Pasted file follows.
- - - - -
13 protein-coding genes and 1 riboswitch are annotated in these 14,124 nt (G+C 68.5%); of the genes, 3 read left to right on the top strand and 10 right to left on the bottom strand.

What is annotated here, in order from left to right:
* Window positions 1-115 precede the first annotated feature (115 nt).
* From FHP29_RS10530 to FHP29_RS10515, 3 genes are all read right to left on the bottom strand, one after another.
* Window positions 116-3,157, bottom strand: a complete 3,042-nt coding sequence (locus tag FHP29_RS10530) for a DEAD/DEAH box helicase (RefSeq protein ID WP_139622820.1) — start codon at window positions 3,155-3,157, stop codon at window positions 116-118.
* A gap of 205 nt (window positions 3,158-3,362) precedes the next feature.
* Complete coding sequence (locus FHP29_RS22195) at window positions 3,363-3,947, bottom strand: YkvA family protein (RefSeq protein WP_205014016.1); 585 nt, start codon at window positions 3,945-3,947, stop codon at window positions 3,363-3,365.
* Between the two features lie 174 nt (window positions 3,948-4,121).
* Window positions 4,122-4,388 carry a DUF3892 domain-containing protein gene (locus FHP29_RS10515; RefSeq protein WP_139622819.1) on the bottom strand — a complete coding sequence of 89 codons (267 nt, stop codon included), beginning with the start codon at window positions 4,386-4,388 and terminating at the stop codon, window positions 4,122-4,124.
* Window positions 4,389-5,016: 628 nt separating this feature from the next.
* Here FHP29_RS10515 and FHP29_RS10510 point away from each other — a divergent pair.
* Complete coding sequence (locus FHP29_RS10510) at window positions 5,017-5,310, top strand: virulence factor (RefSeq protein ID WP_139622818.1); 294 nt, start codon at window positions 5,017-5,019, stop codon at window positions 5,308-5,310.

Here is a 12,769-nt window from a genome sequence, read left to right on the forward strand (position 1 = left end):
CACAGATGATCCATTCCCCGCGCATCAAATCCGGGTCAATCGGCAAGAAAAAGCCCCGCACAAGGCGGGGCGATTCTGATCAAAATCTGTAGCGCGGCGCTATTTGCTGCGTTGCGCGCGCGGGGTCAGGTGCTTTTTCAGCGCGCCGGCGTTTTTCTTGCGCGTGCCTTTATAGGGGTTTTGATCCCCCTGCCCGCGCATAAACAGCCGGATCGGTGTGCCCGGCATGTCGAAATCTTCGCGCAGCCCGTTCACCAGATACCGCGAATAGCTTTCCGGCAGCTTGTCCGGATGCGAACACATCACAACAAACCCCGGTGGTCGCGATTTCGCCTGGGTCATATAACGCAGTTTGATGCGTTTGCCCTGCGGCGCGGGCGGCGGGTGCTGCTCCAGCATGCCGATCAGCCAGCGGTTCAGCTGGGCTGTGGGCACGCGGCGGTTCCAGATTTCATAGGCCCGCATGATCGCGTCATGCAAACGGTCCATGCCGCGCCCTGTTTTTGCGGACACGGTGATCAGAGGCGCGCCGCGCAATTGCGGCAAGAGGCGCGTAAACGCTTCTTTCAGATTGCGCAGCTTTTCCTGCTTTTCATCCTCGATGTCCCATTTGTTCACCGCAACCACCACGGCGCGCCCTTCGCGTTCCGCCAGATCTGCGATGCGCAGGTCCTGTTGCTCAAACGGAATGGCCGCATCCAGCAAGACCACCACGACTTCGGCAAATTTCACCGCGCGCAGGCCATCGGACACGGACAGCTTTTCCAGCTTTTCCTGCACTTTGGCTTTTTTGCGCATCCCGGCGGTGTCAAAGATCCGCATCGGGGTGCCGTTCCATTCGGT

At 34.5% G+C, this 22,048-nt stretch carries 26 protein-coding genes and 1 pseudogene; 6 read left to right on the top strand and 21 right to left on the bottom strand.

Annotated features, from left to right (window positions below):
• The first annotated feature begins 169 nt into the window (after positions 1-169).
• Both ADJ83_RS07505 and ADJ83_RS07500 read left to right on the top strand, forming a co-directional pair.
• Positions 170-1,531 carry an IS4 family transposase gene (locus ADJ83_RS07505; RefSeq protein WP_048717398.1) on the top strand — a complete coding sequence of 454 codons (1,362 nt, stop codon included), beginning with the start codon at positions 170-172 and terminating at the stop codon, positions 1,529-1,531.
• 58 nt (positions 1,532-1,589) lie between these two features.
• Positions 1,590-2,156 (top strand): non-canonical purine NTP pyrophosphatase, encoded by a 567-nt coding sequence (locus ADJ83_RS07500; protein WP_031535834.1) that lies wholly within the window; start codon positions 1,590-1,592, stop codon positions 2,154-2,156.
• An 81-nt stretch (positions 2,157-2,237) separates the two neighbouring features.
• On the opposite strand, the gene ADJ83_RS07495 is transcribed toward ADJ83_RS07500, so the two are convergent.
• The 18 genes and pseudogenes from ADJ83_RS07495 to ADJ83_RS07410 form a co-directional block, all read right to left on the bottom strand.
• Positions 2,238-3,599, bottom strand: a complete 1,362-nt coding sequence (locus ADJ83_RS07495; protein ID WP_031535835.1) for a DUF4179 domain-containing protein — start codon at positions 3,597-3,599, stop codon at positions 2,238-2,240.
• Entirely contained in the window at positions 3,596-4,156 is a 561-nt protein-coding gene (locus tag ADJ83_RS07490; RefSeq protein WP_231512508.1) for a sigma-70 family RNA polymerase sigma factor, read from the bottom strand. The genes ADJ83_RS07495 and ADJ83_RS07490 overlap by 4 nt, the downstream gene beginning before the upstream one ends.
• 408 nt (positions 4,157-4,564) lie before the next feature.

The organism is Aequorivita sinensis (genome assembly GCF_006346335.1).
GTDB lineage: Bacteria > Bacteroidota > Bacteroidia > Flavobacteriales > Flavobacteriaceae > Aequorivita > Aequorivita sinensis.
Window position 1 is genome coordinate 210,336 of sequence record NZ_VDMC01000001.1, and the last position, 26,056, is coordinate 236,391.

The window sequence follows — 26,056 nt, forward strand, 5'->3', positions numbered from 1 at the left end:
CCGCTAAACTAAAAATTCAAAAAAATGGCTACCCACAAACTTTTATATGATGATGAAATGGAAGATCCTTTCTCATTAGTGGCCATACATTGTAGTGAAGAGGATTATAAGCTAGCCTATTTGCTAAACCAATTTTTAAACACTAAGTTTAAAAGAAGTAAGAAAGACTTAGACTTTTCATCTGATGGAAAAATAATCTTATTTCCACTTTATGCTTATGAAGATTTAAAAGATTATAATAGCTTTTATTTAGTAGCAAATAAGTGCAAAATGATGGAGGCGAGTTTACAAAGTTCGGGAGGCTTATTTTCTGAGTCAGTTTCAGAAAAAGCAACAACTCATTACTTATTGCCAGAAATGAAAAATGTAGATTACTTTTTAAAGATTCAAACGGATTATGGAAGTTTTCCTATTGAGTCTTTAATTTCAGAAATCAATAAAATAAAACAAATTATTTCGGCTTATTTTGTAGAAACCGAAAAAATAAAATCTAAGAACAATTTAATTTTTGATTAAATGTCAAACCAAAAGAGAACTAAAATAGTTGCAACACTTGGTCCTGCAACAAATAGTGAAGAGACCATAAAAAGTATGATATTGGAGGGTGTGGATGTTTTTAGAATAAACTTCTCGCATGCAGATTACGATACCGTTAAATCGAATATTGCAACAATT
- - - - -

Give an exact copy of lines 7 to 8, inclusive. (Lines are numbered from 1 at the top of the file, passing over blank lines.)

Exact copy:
* Complete coding sequence (locus FHP29_RS22195) at window positions 3,363-3,947, bottom strand: YkvA family protein (RefSeq protein WP_205014016.1); 585 nt, start codon at window positions 3,945-3,947, stop codon at window positions 3,363-3,365.
* Between the two features lie 174 nt (window positions 3,948-4,121).